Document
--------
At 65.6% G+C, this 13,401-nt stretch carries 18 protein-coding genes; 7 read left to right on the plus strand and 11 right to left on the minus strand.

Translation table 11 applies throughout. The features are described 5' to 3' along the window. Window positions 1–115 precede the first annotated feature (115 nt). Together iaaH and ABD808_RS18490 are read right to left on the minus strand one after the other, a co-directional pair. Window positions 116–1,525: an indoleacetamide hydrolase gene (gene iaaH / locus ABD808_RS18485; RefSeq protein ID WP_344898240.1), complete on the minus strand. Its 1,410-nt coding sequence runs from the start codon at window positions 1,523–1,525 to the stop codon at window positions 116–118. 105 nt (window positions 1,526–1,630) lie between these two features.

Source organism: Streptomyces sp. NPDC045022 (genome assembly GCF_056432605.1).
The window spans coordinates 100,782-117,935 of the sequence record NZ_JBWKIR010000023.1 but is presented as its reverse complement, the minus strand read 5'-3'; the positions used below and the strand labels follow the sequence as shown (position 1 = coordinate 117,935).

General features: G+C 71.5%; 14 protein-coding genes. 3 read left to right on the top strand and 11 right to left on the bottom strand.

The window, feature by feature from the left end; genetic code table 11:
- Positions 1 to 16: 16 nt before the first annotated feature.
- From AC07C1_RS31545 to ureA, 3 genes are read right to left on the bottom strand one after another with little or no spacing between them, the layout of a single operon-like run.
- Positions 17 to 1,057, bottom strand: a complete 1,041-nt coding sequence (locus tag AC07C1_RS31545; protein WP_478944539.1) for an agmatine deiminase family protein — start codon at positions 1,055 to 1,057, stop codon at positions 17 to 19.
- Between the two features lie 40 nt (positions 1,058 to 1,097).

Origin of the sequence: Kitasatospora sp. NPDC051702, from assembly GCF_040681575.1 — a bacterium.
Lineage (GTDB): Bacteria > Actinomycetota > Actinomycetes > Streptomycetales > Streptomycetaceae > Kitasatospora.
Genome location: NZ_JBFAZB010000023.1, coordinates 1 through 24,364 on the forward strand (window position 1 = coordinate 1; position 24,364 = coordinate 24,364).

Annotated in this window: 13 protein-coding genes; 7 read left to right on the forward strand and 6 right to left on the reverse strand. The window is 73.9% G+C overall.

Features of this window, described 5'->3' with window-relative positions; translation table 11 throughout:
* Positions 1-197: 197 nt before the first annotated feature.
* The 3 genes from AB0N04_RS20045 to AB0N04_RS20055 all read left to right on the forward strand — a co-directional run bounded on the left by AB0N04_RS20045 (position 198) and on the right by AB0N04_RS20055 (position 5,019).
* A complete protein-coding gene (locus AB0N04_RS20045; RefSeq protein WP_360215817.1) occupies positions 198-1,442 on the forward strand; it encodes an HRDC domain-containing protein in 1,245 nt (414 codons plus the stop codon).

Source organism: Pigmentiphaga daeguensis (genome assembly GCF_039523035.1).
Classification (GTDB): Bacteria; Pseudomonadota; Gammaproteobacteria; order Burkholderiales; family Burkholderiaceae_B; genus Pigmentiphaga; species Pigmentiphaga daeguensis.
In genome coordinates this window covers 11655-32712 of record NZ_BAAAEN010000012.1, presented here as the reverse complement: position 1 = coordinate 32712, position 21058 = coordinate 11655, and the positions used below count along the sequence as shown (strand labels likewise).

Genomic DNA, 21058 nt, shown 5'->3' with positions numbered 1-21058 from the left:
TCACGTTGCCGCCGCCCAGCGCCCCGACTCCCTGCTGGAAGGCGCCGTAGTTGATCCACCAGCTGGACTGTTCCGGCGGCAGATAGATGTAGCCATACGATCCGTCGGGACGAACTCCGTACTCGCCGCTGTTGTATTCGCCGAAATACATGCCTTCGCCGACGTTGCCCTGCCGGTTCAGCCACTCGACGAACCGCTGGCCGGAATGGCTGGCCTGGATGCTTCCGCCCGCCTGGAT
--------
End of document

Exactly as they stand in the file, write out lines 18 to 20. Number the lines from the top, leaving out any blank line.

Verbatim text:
* A complete protein-coding gene (locus AB0N04_RS20045; RefSeq protein WP_360215817.1) occupies positions 198-1,442 on the forward strand; it encodes an HRDC domain-containing protein in 1,245 nt (414 codons plus the stop codon).

Source organism: Pigmentiphaga daeguensis (genome assembly GCF_039523035.1).
Classification (GTDB): Bacteria; Pseudomonadota; Gammaproteobacteria; order Burkholderiales; family Burkholderiaceae_B; genus Pigmentiphaga; species Pigmentiphaga daeguensis.